Thinking big, building small.


A couple of weeks ago we conducted the first session of the Monticello Lap Desk; a design based upon the original made by Benjamin Randolph for Thomas Jefferson. I decided to build one with the class, for a good reason. First, the desk is a pretty neat bit of woodworking; much more involved than one might think, but an impressive piece to have hanging around the shop. Second, it really was essential that I precede the class’ progress, staying several steps ahead of the crowd. That lead gave me time to get comfortable with the project this time around and recall exactly how I performed some of the operations- or to figure out a better way to get something done. There are few experiences more uncomfortable than standing in front of a class, scratching your head, trying to figure out some detail; while they stand there waiting. . . and waiting. . . How small is small? Alan and I started with the best mahogany money could buy. Ouch!  After bucking the planks into shorter, more manageable lengths, we stickered the material and left it for a few days before re-sawing it into thinner planks- and stickering the wood again. We wanted to end up with perfectly flat 3/8” panels for the case, so allowed for up to a 1/4” to be removed. Some of the material was re-sawn and then planed to 3/16” thickness (for the drawer sides). Have you ever cut dovetails in 3/16” thick mahogany?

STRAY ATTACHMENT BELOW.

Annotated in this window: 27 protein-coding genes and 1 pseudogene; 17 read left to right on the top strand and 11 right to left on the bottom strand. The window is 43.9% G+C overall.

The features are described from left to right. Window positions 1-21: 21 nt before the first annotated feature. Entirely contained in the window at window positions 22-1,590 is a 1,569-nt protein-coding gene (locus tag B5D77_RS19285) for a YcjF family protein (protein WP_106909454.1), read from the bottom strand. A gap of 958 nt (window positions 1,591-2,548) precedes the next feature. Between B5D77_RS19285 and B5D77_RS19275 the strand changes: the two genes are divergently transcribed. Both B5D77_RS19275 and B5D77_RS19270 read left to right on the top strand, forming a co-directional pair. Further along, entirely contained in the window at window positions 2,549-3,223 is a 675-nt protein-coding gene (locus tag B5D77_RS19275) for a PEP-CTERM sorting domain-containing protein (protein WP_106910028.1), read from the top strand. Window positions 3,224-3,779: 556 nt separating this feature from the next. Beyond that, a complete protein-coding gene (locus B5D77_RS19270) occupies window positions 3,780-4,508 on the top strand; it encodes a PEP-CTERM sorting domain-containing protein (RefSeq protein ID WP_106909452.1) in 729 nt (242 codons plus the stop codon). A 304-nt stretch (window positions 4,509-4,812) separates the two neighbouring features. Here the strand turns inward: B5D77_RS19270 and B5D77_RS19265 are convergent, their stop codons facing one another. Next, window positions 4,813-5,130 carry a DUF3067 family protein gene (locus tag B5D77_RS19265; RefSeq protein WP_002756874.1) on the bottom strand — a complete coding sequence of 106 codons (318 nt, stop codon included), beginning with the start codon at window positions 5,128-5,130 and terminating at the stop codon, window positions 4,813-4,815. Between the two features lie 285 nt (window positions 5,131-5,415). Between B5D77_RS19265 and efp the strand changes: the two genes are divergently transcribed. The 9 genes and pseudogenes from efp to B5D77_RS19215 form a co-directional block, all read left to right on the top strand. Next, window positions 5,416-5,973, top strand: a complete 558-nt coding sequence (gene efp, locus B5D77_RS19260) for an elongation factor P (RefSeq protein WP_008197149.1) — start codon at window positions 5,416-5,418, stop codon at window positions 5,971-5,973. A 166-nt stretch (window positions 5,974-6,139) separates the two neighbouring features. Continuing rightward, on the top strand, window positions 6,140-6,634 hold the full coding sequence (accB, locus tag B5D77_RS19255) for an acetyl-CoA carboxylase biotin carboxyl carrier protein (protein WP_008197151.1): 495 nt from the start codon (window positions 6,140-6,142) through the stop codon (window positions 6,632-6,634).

Material for the desk had to be precisely milled to exact dimensions, then stickered and left to "settle down".

Careful, careful. This desk is tiny, so tiny that any itty-bitty bungle would be noticed.  If a part is cut a hair too short, it’s done over. If a panel isn’t perfectly flat, it’s discarded. The case is only 2 1/2” high and 9 3/8” wide, leaving only 1 3/4” x 8 5/8” for the drawer. That’s not a lot of space into which a smoothly functioning drawer must be built and fitted.

The delicate banding must terminate in a perfect miter- at each corner.

The small case was glued up with a drawer front "place holder", ensuring a square drawer opening.

At this first meeting, the class concentrated on building the case, fitting the end panel; cutting the mortises for both the lock bolt and the drawer stops; making both writing panels, and routing the recess on the back of the lower panel to accommodate the easel. I’m still surprised we got all that done. Everyone did a fine job and got off to a great start.

John carefully adjusting his block plane before cleaning up his mahogany case.

Lesley, Mas-Star woodworker

Next meeting:  Building the drawer. Mario